Math Sprint Construction • Rotate a minimum of 10 so they aren’t overly familiar. • Giving the same spring throughout the year is great for monitoring • Four Quadrants • Write your own to meet your kids where they are.
Multiplication Facts Gene Jordan’s work but I got the Idea from Gina King’s article:www.nctm.org teaching children mathematics • King, Fluency with Basic Addition, September 2011 p. 83
DRAFT New York State Assessment Transition PlanELA & Math Revised October 20, 2011 1 New ELA assessments in grades 9 and 10 will begin during the 2012-13 school year and will be aligned to the Common Core, pending funding. 2 The PARCC assessments are scheduled to be operational in 2014-15 and are subject to adoption by the New York State Board of Regents. The PARCC assessments are still in development and the role of PARCC assessments as Regents assessments will be determined. All PARCC assessments will be aligned to the Common Core. 3 The names of New York State’s Mathematics Regents exams are expected to change to reflect the new alignment of these assessments to the Common Core. For additional information about the upper-level mathematics course sequence and related standards, see the “Traditional Pathway” section of Common Core Mathematics Appendix A. 4 The timeline for Regents Math roll-out is under discussion. 5 New York State is a member of the NCSC national alternate assessments consortium that is engaged in research and development of new alternate assessments for alternate achievement standards. The NCSC assessments are scheduled to be operational in 2014-15 and are subject to adoption by the New York State Board of Regents.
The CCLS offer very specific examples for us • The ratio of wings to beaks in the bird house at the zoo was 2:1, because for every 2 wings there was 1 beak. (6.RP.1) • For every vote candidate A received, candidate C received nearly three votes. (6.RP.2) • This recipe has a ratio of 3 cups of flour to 4 cups of sugar, so there is ¾ cup of flour for each cup of sugar. (6.RP.2) • We paid $75 for 15 hamburgers, which is a rate of $5 per hamburger. • If it took 7 hours to mow 4 lawns, then at that rate, how many lawns could be mowed in 35 hours? At what rate were lawns mowed? (6.RP.3b) http://www.p12.nysed.gov/apda/sam/math/mathei-sam-11.pdf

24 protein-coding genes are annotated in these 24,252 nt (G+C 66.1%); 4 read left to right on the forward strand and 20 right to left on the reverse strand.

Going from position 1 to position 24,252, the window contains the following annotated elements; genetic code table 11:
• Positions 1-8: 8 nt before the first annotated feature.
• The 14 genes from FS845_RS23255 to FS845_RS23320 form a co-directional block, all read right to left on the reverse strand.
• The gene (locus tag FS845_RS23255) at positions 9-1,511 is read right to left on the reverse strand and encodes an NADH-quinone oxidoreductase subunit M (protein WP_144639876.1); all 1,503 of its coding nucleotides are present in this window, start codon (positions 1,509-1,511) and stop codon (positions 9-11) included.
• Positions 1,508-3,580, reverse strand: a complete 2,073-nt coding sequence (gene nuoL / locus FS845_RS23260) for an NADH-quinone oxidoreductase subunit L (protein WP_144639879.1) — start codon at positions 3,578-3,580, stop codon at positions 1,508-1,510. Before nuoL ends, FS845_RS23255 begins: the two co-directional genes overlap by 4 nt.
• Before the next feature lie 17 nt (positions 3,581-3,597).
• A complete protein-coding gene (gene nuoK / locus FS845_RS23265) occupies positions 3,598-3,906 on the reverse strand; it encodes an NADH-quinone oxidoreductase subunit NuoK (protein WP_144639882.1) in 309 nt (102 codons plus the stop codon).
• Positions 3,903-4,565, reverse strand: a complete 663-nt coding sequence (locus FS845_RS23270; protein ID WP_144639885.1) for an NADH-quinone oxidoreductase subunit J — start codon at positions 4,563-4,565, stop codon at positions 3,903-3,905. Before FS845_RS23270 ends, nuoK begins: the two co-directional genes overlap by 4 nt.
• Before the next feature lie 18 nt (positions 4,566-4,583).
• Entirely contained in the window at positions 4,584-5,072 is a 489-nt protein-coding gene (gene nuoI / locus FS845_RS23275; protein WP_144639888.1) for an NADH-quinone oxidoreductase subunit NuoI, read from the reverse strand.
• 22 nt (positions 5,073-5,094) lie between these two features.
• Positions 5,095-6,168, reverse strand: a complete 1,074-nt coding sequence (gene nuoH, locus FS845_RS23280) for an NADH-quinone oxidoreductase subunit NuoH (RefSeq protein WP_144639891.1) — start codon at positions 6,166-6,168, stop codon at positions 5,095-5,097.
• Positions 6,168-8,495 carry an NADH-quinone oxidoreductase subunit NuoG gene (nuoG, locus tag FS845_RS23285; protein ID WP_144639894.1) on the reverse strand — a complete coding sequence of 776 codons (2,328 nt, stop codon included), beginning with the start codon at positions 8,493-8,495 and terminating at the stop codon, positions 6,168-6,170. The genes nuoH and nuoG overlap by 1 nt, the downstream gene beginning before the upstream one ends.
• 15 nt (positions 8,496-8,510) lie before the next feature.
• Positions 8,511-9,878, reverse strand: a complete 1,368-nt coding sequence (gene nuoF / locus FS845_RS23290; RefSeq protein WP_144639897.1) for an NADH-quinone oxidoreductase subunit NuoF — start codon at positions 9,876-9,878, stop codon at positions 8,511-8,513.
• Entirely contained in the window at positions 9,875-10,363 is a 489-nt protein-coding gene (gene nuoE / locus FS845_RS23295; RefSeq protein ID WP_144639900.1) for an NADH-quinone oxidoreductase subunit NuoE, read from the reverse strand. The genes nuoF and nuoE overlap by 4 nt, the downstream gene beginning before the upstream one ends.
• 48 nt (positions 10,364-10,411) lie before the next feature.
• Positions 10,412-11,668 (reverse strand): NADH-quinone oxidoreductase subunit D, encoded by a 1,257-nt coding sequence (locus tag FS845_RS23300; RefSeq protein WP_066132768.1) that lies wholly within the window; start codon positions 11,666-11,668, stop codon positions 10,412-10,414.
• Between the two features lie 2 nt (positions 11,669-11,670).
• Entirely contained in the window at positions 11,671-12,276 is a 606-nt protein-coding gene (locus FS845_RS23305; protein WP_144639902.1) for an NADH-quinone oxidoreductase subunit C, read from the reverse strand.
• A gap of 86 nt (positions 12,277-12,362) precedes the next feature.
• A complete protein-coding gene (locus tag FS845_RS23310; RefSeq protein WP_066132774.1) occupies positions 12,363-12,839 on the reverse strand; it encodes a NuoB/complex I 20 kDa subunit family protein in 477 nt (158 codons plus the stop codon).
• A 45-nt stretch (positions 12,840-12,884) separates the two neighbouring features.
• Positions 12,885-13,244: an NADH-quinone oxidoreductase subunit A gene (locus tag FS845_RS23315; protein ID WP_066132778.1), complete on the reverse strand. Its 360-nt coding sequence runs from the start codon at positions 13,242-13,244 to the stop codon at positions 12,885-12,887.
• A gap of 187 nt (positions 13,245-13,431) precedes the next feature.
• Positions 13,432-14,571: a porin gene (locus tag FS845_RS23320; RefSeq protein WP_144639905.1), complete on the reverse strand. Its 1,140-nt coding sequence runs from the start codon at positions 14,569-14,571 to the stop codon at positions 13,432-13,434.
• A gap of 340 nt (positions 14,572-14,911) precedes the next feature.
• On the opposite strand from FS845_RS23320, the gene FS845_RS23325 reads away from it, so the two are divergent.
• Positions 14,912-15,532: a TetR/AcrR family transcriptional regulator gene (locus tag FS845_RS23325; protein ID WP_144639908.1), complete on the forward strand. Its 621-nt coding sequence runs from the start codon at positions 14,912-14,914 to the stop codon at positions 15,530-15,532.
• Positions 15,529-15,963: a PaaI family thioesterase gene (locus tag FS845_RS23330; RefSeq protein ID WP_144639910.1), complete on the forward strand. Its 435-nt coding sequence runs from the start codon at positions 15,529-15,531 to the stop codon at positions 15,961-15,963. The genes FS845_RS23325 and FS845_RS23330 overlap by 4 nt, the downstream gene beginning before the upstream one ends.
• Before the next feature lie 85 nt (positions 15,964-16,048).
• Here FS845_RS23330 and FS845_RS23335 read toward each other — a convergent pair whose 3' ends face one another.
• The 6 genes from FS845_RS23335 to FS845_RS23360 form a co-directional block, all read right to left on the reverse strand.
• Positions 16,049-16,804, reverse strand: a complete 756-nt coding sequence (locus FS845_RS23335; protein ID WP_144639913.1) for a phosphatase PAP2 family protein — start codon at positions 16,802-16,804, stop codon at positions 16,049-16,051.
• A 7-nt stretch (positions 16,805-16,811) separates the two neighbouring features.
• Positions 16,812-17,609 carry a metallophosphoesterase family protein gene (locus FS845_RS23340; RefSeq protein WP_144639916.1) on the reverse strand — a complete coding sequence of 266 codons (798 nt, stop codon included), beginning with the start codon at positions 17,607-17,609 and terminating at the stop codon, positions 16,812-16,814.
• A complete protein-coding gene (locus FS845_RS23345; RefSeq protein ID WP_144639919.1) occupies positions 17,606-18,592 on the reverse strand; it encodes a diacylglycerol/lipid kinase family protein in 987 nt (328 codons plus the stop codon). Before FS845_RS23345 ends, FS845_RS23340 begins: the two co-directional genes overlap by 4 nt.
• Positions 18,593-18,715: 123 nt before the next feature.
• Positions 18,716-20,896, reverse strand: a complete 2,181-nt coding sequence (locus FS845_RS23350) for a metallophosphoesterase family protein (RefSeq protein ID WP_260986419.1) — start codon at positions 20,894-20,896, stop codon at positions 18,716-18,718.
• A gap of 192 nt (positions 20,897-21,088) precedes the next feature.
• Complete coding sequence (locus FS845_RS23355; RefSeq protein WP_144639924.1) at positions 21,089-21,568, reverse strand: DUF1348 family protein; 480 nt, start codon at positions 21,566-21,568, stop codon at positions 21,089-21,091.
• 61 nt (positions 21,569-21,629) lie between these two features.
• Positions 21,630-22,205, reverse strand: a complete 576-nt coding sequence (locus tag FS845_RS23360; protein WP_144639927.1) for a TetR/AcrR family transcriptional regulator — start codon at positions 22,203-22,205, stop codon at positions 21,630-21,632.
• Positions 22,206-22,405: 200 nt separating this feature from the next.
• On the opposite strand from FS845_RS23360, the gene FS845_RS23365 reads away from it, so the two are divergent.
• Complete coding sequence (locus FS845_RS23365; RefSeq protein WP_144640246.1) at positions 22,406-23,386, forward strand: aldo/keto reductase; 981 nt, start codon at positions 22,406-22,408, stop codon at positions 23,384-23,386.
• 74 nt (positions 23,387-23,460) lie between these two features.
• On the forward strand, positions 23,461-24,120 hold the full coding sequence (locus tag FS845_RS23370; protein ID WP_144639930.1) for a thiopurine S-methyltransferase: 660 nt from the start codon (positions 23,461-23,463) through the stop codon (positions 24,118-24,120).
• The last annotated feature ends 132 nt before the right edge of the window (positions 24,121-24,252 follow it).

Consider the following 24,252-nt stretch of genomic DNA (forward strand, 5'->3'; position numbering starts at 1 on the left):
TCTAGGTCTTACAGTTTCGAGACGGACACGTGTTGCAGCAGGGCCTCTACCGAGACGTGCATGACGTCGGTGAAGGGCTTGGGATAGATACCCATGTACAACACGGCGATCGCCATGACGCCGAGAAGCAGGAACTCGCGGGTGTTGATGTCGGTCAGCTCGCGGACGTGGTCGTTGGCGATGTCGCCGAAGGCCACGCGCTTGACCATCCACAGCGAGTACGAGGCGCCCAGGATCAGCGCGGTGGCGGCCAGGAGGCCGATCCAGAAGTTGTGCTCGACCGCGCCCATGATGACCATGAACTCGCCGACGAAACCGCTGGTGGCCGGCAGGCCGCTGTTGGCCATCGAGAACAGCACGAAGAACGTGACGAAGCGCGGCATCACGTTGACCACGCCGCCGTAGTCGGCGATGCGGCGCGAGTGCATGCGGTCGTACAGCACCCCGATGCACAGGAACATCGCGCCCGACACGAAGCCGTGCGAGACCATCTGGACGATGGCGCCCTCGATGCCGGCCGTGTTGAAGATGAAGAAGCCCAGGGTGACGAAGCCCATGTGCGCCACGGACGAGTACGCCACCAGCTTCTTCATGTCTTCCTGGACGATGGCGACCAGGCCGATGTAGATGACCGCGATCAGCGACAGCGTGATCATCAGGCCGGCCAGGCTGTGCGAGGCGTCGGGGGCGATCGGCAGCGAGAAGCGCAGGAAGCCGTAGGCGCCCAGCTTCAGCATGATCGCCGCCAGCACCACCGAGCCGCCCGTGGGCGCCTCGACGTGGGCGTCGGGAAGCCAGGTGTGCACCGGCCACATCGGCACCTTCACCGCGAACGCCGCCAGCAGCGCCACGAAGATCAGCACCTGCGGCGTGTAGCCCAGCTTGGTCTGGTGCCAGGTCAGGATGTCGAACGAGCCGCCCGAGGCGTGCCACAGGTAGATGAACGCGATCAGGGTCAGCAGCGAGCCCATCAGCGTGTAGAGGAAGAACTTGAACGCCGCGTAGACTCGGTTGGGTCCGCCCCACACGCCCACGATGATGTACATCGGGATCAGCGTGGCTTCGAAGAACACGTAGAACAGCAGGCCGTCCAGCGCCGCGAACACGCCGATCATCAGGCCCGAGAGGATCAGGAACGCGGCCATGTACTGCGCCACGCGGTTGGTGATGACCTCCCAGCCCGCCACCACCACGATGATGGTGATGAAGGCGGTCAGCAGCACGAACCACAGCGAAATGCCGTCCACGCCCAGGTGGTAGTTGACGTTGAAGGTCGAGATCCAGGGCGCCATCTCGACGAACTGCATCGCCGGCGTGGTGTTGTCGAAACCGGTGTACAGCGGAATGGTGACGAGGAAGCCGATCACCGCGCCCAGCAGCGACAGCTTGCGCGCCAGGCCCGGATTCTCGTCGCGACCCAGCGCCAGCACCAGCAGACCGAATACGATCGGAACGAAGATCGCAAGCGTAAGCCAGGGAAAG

PARCC Framework: Key Progressions • K-8 • Geometric Measures • Length, area, volume, angle, surface area, and circumference • HS Geometry uses these in tandem with others to model tasks • Grade 8 • Rotation, Reflection, and Translation • Learning Pythagorean Theorem (distances on a coordinate plane) • Connecting equations with the graphs of circles • Algebra 1 • Simplifying and transforming square roots • Solving distance, area and problems involving the Pythagorean theorem • The algebraic techniques developed in Algebra I can be applied to study analytic geometry. Geometric objects can be analyzed by the algebraic equations that give rise to them. Some basic geometric theorems in the Cartesian plane can be proven using algebra.